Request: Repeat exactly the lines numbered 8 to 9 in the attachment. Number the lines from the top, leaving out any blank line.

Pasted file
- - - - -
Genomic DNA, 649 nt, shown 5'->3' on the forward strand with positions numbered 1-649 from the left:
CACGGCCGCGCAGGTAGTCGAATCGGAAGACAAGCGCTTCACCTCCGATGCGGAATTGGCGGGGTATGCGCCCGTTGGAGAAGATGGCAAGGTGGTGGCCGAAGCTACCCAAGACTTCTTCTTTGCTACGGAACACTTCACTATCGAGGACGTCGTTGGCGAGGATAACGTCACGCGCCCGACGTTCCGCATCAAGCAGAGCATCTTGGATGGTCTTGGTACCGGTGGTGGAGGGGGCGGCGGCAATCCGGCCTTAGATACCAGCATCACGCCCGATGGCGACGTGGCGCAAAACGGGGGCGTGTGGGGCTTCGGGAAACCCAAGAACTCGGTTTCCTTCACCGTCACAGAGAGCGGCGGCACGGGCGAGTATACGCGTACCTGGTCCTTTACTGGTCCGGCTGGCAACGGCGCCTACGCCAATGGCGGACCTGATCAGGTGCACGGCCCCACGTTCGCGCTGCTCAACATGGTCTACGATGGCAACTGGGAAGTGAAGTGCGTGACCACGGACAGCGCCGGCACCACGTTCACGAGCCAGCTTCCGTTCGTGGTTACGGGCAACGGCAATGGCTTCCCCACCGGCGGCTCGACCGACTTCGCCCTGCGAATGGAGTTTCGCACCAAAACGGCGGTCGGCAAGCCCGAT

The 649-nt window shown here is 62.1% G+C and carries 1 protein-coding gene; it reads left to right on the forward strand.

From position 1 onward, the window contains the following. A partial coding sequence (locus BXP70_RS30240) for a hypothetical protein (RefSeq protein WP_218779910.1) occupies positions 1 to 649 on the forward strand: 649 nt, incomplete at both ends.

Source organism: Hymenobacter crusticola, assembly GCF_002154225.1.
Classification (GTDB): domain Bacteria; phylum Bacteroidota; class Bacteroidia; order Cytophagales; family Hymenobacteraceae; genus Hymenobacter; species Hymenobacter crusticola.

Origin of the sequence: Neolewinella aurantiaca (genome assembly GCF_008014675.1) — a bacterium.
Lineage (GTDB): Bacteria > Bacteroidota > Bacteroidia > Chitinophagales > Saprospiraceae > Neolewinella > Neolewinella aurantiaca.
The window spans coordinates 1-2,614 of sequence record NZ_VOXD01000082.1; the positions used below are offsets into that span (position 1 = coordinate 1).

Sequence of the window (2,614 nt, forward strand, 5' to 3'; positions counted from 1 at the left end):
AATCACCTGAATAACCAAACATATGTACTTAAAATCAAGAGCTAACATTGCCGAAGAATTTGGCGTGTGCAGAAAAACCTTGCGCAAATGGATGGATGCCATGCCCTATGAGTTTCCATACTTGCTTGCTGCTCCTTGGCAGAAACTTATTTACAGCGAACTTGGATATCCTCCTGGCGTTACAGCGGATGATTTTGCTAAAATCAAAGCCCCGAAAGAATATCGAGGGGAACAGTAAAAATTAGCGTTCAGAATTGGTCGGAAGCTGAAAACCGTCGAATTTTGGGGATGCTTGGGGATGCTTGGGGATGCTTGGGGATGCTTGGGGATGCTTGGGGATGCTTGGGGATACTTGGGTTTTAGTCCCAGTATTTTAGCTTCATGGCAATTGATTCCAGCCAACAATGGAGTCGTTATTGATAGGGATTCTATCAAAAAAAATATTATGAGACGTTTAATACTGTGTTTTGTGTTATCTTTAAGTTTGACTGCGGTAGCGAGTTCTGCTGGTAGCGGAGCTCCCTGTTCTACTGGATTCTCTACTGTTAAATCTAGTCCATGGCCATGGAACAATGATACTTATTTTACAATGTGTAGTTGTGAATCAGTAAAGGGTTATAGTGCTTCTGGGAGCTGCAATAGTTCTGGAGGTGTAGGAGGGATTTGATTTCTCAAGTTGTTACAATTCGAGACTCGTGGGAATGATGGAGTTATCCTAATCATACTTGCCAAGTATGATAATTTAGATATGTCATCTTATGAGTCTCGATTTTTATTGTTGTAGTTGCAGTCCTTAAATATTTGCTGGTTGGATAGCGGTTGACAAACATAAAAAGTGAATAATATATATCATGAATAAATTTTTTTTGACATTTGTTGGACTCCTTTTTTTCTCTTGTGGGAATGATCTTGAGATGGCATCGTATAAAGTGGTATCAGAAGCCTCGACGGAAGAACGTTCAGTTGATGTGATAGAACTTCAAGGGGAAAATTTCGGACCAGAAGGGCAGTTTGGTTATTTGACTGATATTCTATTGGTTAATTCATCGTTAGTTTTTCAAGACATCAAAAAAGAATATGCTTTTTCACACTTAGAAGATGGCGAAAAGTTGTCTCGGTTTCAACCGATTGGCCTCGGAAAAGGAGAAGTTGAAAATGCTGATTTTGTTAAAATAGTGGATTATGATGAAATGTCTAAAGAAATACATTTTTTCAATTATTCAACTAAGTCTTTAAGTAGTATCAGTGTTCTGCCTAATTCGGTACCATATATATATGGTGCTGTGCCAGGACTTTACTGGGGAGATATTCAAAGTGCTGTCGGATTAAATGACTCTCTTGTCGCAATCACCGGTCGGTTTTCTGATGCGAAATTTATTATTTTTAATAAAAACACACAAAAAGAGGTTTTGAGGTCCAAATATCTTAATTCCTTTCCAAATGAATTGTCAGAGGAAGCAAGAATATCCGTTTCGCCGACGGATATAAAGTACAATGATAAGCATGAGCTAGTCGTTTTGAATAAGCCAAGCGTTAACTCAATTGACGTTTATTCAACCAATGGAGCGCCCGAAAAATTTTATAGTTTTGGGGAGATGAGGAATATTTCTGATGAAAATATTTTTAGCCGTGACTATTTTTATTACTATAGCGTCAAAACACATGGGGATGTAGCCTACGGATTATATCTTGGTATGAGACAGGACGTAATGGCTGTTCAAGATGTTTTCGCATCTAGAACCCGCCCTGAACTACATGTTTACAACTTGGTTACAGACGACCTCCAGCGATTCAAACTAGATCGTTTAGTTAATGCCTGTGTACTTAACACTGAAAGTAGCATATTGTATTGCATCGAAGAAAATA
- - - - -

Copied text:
Lineage (GTDB): Bacteria > Bacteroidota > Bacteroidia > Chitinophagales > Saprospiraceae > Neolewinella > Neolewinella aurantiaca.
The window spans coordinates 1-2,614 of sequence record NZ_VOXD01000082.1; the positions used below are offsets into that span (position 1 = coordinate 1).